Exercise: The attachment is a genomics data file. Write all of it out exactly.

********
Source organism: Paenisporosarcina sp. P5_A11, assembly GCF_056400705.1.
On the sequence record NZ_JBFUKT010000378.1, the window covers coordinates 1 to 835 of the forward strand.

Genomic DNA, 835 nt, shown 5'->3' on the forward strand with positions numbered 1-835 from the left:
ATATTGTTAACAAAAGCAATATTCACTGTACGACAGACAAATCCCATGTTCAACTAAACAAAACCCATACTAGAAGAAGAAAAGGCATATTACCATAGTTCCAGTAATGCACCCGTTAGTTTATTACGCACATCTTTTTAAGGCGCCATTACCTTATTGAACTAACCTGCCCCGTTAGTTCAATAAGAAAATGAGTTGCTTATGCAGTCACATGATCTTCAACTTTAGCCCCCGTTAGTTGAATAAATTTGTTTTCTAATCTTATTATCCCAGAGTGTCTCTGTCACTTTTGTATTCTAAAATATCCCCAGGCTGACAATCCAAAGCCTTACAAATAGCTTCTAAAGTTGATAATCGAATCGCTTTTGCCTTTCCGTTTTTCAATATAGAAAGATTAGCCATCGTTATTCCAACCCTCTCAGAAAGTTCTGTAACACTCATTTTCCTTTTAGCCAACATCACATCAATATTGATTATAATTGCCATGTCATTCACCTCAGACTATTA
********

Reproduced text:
Source organism: Paenisporosarcina sp. P5_A11, assembly GCF_056400705.1.
On the sequence record NZ_JBFUKT010000378.1, the window covers coordinates 1 to 835 of the forward strand.

Genomic DNA, 835 nt, shown 5'->3' on the forward strand with positions numbered 1-835 from the left:
ATATTGTTAACAAAAGCAATATTCACTGTACGACAGACAAATCCCATGTTCAACTAAACAAAACCCATACTAGAAGAAGAAAAGGCATATTACCATAGTTCCAGTAATGCACCCGTTAGTTTATTACGCACATCTTTTTAAGGCGCCATTACCTTATTGAACTAACCTGCCCCGTTAGTTCAATAAGAAAATGAGTTGCTTATGCAGTCACATGATCTTCAACTTTAGCCCCCGTTAGTTGAATAAATTTGTTTTCTAATCTTATTATCCCAGAGTGTCTCTGTCACTTTTGTATTCTAAAATATCCCCAGGCTGACAATCCAAAGCCTTACAAATAGCTTCTAAAGTTGATAATCGAATCGCTTTTGCCTTTCCGTTTTTCAATATAGAAAGATTAGCCATCGTTATTCCAACCCTCTCAGAAAGTTCTGTAACACTCATTTTCCTTTTAGCCAACATCACATCAATATTGATTATAATTGCCATGTCATTCACCTCAGACTATTA